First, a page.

Two years ago, 33-year-old Tyson was living on the streets of Edmonton and addicted to meth. Today, he’s sober, works as an outreach worker, and has reconnected with his daughters.
And it’s all thanks to drug court.
“In the beginning I doubted myself, I didn’t think I’d make it this far” he says. “Drug court has given me the opportunity to go forward in life and be stronger than I ever was. It has taught me a lot of things: compassion, being vulnerable.”
Tyson chose the two-year drug treatment court program instead of going to jail. At an emotional courtroom graduation, he was surrounded by many supporters who offered words of wisdom, gifts, and sang Aboriginal songs. He was represented by Legal Aid Alberta staff lawyer Sonia Haer.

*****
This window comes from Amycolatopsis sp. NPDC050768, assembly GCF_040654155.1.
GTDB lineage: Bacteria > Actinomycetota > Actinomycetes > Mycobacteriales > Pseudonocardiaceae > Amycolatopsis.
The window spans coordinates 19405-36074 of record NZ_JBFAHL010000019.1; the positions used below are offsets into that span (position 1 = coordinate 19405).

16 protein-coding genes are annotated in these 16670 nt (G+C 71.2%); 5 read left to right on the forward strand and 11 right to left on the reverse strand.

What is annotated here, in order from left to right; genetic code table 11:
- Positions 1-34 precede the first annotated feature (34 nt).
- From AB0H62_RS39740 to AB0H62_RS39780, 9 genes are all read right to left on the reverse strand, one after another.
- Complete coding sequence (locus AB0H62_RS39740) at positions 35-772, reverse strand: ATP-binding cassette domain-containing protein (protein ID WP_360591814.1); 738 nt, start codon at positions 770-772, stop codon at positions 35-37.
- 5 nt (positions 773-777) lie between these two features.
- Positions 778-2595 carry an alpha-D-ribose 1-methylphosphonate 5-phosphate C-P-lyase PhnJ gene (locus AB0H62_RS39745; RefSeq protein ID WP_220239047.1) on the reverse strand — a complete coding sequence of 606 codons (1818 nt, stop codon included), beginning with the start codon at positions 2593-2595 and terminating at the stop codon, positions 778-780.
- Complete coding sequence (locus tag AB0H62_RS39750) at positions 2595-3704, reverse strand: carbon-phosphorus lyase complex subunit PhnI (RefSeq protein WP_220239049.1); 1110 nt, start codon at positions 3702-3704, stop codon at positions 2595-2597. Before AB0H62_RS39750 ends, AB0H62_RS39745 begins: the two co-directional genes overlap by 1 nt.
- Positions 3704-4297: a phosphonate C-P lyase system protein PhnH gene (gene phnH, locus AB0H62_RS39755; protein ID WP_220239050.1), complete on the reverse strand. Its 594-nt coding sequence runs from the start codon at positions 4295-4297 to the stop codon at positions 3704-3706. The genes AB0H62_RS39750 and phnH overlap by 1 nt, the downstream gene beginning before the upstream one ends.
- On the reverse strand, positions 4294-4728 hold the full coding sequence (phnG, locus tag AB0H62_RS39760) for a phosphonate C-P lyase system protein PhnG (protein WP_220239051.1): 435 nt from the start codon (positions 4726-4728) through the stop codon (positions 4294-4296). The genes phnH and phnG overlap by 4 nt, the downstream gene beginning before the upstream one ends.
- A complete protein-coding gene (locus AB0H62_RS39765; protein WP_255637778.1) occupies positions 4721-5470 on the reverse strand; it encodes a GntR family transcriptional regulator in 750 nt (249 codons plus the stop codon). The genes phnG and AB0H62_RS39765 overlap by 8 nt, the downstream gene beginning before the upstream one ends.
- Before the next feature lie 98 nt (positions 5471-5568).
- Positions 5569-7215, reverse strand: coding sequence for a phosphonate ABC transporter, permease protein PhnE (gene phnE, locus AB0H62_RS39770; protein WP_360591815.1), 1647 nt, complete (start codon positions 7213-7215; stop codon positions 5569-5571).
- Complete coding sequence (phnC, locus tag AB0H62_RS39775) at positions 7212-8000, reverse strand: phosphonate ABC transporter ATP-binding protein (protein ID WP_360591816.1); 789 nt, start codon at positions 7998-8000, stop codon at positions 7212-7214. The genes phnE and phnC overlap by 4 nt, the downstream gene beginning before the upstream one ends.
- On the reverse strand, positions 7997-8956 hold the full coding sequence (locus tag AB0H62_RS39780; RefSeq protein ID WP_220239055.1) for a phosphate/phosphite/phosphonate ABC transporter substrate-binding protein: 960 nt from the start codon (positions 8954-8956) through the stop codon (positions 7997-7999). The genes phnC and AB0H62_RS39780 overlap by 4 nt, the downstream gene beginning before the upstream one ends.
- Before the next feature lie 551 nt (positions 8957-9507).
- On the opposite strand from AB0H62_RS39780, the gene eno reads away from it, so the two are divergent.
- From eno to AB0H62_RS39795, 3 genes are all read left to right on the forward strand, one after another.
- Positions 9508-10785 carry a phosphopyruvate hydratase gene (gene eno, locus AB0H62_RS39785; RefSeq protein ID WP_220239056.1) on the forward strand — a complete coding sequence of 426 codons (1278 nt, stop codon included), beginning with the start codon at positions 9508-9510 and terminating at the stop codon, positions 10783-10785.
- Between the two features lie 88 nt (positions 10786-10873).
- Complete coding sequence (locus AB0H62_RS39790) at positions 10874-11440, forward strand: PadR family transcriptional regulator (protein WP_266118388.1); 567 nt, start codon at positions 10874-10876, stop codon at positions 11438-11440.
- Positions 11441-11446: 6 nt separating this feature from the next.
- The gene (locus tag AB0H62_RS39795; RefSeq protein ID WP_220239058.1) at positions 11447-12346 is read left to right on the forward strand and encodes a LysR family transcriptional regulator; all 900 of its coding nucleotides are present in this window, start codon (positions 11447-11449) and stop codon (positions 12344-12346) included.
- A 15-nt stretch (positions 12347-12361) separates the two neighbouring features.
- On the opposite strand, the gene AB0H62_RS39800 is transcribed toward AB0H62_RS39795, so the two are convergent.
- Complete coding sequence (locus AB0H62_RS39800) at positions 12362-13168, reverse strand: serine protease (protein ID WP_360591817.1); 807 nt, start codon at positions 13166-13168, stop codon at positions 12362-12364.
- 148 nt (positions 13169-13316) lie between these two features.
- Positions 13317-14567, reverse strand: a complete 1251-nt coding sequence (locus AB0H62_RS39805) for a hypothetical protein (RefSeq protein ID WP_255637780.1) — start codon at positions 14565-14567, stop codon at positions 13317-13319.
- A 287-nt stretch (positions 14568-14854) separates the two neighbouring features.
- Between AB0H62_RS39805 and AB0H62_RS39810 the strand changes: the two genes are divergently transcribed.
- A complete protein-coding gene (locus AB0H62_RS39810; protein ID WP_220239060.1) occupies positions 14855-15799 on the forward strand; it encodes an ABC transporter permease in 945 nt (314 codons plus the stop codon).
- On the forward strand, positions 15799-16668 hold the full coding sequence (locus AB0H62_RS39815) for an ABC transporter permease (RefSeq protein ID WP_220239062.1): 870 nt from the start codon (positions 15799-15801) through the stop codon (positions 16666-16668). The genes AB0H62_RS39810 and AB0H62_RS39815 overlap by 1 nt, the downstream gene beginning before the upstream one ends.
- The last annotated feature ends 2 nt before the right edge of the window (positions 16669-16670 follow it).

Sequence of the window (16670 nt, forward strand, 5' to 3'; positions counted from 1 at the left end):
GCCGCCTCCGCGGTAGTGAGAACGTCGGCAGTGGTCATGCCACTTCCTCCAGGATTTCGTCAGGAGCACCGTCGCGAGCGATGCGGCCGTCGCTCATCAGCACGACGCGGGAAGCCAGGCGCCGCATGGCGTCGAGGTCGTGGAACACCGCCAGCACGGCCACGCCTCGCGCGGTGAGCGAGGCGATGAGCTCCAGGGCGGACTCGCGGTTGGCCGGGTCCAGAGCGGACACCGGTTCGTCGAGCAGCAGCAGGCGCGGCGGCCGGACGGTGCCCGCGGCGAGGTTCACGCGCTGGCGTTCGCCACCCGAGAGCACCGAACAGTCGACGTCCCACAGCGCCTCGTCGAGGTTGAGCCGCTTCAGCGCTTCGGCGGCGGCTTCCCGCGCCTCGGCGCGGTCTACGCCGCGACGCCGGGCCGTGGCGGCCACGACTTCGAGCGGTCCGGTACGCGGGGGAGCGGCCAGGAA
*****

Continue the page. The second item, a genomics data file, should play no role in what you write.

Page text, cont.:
“I don’t think there’s anyone in our program, that’s had so much grief to go through,” the judge said. “You have been a pillar of strength.”
Besides making new lifelong friends, drug court gave Tyson the coping skills he needed to deal with the deaths of his two brothers and uncle, who died while he was in the program. He stayed sober in the face of hardship and continues to set an example for his friends and family on the Saddle Creek First Nation where he grew up.
“I appreciate everybody who’s helped me along the way. You’ve become a part of my life so much you made a permanent dent in my heart, soul, spirit.”
The Provincial Court of Alberta started a drug treatment court in 2005. The program is intended to break the cycle of criminal behavior driven by drug addiction, by offering participants a chance to avoid prison and complete a drug treatment program in the case of non-violent offences. The program is comprehensive and aims to reduce the number of crimes committed to support drug dependence through judicial supervision, drug abuse treatment, frequent drug testing, incentives, sanctions and social services support. Calgary and Edmonton have a drug treatment court program.